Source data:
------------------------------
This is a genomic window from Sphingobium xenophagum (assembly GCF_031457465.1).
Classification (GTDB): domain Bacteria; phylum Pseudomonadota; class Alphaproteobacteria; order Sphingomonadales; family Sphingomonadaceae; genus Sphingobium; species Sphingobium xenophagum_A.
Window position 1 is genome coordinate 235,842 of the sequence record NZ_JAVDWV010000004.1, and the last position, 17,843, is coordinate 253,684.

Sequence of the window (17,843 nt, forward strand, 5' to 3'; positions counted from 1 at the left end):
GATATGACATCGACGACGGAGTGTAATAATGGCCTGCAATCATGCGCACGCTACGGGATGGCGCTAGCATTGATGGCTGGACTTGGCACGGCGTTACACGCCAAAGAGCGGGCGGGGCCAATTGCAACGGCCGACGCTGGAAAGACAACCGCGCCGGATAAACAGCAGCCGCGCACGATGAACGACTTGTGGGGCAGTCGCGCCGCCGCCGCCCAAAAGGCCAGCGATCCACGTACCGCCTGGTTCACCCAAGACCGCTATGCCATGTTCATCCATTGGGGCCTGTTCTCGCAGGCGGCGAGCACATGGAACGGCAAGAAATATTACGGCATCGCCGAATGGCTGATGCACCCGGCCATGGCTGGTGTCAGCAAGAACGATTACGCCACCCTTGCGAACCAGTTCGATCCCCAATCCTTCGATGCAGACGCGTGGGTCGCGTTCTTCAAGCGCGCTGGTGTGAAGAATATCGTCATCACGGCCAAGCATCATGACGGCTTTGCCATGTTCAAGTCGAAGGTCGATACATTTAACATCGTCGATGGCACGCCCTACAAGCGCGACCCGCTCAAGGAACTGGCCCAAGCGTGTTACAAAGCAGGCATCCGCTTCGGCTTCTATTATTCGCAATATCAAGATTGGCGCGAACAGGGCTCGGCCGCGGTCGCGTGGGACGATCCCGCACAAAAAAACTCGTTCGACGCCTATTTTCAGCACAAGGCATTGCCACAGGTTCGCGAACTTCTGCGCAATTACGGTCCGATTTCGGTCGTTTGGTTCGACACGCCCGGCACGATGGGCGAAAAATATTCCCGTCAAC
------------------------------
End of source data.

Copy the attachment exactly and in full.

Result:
This is a genomic window from Sphingobium xenophagum (assembly GCF_031457465.1).
Classification (GTDB): domain Bacteria; phylum Pseudomonadota; class Alphaproteobacteria; order Sphingomonadales; family Sphingomonadaceae; genus Sphingobium; species Sphingobium xenophagum_A.
Window position 1 is genome coordinate 235,842 of the sequence record NZ_JAVDWV010000004.1, and the last position, 17,843, is coordinate 253,684.

Sequence of the window (17,843 nt, forward strand, 5' to 3'; positions counted from 1 at the left end):
GATATGACATCGACGACGGAGTGTAATAATGGCCTGCAATCATGCGCACGCTACGGGATGGCGCTAGCATTGATGGCTGGACTTGGCACGGCGTTACACGCCAAAGAGCGGGCGGGGCCAATTGCAACGGCCGACGCTGGAAAGACAACCGCGCCGGATAAACAGCAGCCGCGCACGATGAACGACTTGTGGGGCAGTCGCGCCGCCGCCGCCCAAAAGGCCAGCGATCCACGTACCGCCTGGTTCACCCAAGACCGCTATGCCATGTTCATCCATTGGGGCCTGTTCTCGCAGGCGGCGAGCACATGGAACGGCAAGAAATATTACGGCATCGCCGAATGGCTGATGCACCCGGCCATGGCTGGTGTCAGCAAGAACGATTACGCCACCCTTGCGAACCAGTTCGATCCCCAATCCTTCGATGCAGACGCGTGGGTCGCGTTCTTCAAGCGCGCTGGTGTGAAGAATATCGTCATCACGGCCAAGCATCATGACGGCTTTGCCATGTTCAAGTCGAAGGTCGATACATTTAACATCGTCGATGGCACGCCCTACAAGCGCGACCCGCTCAAGGAACTGGCCCAAGCGTGTTACAAAGCAGGCATCCGCTTCGGCTTCTATTATTCGCAATATCAAGATTGGCGCGAACAGGGCTCGGCCGCGGTCGCGTGGGACGATCCCGCACAAAAAAACTCGTTCGACGCCTATTTTCAGCACAAGGCATTGCCACAGGTTCGCGAACTTCTGCGCAATTACGGTCCGATTTCGGTCGTTTGGTTCGACACGCCCGGCACGATGGGCGAAAAATATTCCCGTCAAC